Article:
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Northern Trust bereavement comfort call service ‘well-received’ during pandemic

The Northern Health and Social Care Trust has been providing a bereavement comfort call service during the Covid pandemic.

Antrim Hospital. Pic Google
Antrim Hospital. Pic Google

The service has been operating in association with Cruse Bereavement Care, Helpforce and Marie Curie since September 2020.

It offers support to those who have been bereaved after their loved one died in Antrim or Causeway Hospital by offering a listening ear and a “safe, confidential space to chat” to help people “adapt and cope with their loss”.

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Volunteers can also provide a pack with relevant information and provide direction to useful contacts for further support.

The team of volunteers is trained to provide an opportunity to chat through feelings and emotions associated with grief and loss.

The Northern Trust board was given an update on the work of the volunteer  service at a meeting on Thursday.  A volunteer told members that she has made 160 calls to bereaved families.

“It was very important for me to do that, to try to do something for families suffering a great deal, not just from Covid but through the circumstances of the pandemic,” she explained,

She went on to say that she calls a relative within seven days of a death.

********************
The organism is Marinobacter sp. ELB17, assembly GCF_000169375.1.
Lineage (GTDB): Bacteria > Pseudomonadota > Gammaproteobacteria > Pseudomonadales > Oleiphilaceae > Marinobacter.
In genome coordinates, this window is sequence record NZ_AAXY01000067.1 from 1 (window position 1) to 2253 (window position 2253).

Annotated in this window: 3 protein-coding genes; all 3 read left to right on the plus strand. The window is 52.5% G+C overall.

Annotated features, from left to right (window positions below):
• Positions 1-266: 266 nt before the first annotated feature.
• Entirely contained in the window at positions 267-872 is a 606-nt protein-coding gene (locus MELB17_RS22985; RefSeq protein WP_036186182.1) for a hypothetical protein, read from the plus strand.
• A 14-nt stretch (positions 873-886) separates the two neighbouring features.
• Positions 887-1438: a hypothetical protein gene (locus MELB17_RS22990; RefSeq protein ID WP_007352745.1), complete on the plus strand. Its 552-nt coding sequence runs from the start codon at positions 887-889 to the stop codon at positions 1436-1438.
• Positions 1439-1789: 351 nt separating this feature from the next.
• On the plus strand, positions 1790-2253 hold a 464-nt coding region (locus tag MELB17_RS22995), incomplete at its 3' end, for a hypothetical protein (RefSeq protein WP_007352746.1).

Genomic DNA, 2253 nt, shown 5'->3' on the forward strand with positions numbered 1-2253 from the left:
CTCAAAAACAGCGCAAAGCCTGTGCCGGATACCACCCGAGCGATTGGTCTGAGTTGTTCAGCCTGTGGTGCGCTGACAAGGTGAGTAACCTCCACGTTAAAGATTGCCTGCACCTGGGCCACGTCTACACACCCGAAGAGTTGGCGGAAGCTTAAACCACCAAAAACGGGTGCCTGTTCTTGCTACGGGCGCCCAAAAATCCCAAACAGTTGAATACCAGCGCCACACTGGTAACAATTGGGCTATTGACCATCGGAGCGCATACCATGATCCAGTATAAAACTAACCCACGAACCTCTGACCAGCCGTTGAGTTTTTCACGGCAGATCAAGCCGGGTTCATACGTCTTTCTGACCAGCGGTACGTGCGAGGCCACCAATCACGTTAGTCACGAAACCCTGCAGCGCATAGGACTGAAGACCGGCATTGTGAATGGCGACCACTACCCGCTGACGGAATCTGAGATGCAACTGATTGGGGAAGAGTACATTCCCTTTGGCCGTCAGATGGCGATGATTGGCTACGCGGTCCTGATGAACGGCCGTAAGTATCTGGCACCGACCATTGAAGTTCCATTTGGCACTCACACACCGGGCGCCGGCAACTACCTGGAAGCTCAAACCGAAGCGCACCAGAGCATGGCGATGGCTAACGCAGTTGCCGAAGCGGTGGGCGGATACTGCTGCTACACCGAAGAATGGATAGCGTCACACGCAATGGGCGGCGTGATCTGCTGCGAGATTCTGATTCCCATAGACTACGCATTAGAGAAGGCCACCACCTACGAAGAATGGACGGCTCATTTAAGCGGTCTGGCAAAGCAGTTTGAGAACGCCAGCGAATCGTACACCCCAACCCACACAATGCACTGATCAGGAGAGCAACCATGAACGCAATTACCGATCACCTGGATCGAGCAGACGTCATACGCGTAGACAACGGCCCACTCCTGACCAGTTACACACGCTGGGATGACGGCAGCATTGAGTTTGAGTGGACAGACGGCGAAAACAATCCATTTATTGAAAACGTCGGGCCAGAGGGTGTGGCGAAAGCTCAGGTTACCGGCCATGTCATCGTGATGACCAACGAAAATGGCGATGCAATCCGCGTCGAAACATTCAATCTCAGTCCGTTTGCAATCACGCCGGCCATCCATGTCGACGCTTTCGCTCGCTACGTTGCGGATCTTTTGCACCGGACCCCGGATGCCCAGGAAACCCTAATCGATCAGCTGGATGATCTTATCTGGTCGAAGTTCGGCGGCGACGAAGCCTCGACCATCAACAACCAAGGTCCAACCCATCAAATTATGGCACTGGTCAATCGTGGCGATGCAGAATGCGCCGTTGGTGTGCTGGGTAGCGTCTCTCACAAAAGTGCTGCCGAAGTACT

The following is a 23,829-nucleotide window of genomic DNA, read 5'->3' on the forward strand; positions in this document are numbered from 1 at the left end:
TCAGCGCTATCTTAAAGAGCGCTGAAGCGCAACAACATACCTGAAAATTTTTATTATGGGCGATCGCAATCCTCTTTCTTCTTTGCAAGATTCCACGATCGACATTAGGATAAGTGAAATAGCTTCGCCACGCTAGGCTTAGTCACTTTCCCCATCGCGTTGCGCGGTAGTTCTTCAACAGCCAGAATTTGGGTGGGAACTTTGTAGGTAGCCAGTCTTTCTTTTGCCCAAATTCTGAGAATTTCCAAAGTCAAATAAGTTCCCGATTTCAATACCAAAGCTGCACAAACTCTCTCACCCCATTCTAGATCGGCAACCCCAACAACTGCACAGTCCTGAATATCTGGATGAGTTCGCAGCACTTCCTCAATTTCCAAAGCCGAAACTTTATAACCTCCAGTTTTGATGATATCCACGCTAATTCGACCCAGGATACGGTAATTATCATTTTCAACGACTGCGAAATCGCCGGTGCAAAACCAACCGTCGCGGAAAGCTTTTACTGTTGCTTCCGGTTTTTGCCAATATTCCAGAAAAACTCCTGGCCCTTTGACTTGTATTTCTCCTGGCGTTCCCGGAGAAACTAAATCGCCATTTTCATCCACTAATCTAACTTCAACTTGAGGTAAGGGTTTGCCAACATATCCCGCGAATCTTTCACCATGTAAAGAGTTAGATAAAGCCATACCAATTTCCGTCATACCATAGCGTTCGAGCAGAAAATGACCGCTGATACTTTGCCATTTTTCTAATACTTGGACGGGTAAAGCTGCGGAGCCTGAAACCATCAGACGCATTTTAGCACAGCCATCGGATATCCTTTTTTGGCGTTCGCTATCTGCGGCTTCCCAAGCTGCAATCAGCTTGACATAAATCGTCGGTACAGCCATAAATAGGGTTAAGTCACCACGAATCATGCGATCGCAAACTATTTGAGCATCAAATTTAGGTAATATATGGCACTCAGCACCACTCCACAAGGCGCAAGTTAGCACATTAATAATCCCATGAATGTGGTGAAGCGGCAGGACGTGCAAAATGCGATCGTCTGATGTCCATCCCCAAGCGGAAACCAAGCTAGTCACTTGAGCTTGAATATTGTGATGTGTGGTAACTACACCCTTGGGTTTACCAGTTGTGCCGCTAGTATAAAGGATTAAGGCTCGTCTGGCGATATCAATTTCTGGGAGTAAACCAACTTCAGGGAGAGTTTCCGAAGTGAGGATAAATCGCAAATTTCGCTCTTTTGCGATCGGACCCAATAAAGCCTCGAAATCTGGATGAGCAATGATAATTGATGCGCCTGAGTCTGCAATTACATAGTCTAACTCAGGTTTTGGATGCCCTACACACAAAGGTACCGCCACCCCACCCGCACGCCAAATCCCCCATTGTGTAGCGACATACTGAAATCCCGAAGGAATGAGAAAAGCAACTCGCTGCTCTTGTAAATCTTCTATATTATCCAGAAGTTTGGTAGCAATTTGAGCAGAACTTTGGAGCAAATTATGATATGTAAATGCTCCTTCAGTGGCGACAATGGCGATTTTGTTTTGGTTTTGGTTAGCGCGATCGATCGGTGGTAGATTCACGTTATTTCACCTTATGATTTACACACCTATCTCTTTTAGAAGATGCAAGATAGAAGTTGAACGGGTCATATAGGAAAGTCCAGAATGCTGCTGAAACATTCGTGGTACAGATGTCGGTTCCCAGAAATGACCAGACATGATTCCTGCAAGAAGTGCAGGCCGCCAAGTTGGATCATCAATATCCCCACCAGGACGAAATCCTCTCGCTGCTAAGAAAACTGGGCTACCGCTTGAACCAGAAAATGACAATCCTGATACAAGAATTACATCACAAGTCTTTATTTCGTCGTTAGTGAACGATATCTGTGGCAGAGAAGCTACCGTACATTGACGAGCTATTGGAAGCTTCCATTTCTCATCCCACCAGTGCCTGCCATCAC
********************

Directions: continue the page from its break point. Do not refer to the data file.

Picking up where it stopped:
“I  explain who I am, express sincere condolences and sympathy on the loss of their loved one. I have always found the calls to be well-received.

“I give the utmost respect to these families. A big part of my role is listening respectfully at all times. They are very respectful to me as well.”

She is often asked to convey the thanks of the bereaved families to hospital staff who have cared for their relative.

“That does bring comfort to families. They like to be able to say thank-you. The whole experience for me to date has been a very humbling experience.

“Since last year, many of the calls were Covid-related. It is very difficult for families. One thing is that loved ones were not able to sit with loved ones at the time of their passing.”

Another aspect, she said, was the difficulty of the restrictions surrounding a loved one’s death for mourners with coffins having to remain closed and restrictions on household mixing.

“It is not the normal grieving process here in Northern Ireland,” she added.

Relatives and people are going through a hard time through isolation of the pandemic and with grief. I have found it a very positive experience. I feel it has helped the families and helped the hospital as well.”

Trust chairman Bob McCann said: “I know people who have received the calls and are very grateful.”

Michelle Weir, Local Democracy Reporter

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